Mother explores how far a mother will go to protect and exonerate her son after a murder shakes up her South Korean village.  A girl is found murdered and her son, a mentally challenged young man, accidentally admits to her murder.  This begins a thrilling quest to prove her son's innocence.

Mother may be one of the most beautiful films I've ever seen.  Every single image drips style, substance, and incredible beauty.

7.     The Social Network by David Fincher
          (Rated PG-13)

"This is our time!" Napster-creator Sean Parker shouts to Facebook-creator Mark Zuckerberg over the blaring sounds of an up-scale techno party.  At its core, this statement is what The Social Network is all about.  David Fincher (Zodiac, The Curious Case of Benjamin Button) delivers a film that not only portrays the rise of Facebook but also documents the fall of business of old.

Mark Zuckerberg, chillingly portrayed by Jesse Eisenberg (Adventureland), represents everything that old business, which once relied heavily on having a wealthy, privileged arbitrator, fears.  He is a self-obsessed 20-something with an axe to grind and the brains to pull it off.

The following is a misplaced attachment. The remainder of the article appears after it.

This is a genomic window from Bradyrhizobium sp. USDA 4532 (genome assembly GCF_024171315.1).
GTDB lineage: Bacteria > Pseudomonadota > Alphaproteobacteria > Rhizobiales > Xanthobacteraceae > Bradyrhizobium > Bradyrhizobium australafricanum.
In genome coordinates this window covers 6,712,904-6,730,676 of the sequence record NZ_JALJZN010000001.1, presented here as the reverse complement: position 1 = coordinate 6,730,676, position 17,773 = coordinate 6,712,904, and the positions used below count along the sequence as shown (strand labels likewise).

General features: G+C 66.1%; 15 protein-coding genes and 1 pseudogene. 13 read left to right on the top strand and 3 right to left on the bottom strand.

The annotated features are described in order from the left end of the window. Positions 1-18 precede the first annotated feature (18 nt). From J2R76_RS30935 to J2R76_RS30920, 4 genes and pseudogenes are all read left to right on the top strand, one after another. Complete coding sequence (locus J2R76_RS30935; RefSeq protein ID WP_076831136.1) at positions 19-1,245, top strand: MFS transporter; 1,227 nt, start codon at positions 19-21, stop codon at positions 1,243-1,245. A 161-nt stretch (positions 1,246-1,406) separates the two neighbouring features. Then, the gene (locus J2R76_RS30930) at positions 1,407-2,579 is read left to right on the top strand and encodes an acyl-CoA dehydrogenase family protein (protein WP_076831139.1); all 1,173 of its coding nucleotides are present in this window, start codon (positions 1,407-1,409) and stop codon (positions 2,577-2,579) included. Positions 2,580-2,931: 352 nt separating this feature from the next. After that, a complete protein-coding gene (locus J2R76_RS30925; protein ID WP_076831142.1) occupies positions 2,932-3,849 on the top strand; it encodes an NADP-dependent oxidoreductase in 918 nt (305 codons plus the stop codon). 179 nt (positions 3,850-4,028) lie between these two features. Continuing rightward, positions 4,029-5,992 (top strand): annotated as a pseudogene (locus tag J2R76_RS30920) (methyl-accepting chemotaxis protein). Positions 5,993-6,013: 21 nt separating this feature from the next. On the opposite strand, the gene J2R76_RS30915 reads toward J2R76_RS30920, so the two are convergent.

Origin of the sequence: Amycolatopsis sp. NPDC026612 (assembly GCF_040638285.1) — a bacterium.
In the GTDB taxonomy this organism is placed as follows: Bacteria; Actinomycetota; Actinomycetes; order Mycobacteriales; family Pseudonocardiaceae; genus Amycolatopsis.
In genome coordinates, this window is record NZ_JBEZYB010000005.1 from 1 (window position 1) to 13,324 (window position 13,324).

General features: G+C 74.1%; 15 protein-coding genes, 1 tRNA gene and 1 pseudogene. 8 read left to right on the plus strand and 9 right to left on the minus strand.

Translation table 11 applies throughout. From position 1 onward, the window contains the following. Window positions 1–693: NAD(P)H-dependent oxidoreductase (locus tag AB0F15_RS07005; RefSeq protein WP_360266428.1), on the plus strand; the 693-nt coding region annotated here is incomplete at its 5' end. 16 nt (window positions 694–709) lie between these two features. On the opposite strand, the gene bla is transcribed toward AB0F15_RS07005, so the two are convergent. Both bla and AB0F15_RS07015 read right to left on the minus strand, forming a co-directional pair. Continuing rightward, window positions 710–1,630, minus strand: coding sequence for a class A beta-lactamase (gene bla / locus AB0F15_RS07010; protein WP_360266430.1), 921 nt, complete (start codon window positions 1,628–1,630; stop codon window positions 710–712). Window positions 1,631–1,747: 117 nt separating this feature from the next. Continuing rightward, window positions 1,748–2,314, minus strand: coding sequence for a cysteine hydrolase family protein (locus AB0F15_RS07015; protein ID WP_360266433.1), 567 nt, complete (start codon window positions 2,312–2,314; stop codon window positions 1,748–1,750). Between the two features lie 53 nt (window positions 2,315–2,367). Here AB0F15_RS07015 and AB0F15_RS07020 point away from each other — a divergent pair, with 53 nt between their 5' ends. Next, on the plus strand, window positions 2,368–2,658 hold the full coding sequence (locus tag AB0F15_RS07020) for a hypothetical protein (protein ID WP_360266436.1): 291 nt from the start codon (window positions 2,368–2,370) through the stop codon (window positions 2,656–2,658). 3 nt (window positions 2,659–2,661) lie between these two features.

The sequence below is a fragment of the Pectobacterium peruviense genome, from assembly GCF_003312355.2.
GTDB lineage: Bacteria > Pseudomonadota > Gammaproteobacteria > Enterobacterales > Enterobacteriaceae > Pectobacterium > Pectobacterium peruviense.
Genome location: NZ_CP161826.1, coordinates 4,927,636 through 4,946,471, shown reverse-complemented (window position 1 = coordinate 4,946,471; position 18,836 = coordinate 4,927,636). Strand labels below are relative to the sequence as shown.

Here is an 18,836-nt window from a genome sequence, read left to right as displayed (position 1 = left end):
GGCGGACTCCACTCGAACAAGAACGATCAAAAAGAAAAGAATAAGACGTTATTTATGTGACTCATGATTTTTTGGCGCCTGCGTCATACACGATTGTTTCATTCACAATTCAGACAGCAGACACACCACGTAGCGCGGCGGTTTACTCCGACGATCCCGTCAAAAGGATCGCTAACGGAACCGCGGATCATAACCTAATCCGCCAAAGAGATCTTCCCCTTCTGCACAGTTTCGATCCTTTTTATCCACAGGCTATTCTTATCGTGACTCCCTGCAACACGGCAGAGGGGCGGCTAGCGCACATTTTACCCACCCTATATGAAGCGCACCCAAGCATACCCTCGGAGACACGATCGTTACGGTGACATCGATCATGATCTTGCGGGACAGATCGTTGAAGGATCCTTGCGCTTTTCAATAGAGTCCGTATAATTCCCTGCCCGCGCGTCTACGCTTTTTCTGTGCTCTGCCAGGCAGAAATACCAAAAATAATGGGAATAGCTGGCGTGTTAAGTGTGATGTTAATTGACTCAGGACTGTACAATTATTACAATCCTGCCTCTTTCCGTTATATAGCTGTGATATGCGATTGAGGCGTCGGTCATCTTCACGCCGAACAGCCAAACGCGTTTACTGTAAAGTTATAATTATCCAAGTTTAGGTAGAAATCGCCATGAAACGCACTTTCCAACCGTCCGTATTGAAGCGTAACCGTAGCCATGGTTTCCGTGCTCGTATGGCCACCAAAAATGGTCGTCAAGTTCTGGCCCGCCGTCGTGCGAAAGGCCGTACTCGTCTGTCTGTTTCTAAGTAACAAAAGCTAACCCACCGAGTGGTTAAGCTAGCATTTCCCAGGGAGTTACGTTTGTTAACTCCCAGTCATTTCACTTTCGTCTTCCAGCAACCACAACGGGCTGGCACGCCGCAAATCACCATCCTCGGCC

Unfortunately, many of the good-intentioned characters in The Social Network happen to be on the other end of Zuckerberg's uncaring agenda, executed via Facebook.

There is a great irony present in The Social Network's story about a man with no social skills who will determine the way that the world socializes.  It is this idea that makes The Social Network such an interesting film and one that will only get better with time.  Read my review of the film here.

8.     Scott Pilgrim vs. the World by Edgar Wright
          (Rated PG-13)

From the opening 8-bit Universal logo to the Zelda-infused score, Scott Pilgrim vs. the World is probably the most pop-culture infused movie ever made.  Every second radiates its hyperkinetic style.  Crank up the sound, rock out, and get ready to laugh your pants off!

In order to date manic pixie dream girl Ramona Flowers, slacker Scott Pilgrim must defeat all of her seven evil exes in a duel to the death.  In a musical when emotions get high people start singing.  In Scott Pilgrim when emotions get high people start fighting to the death.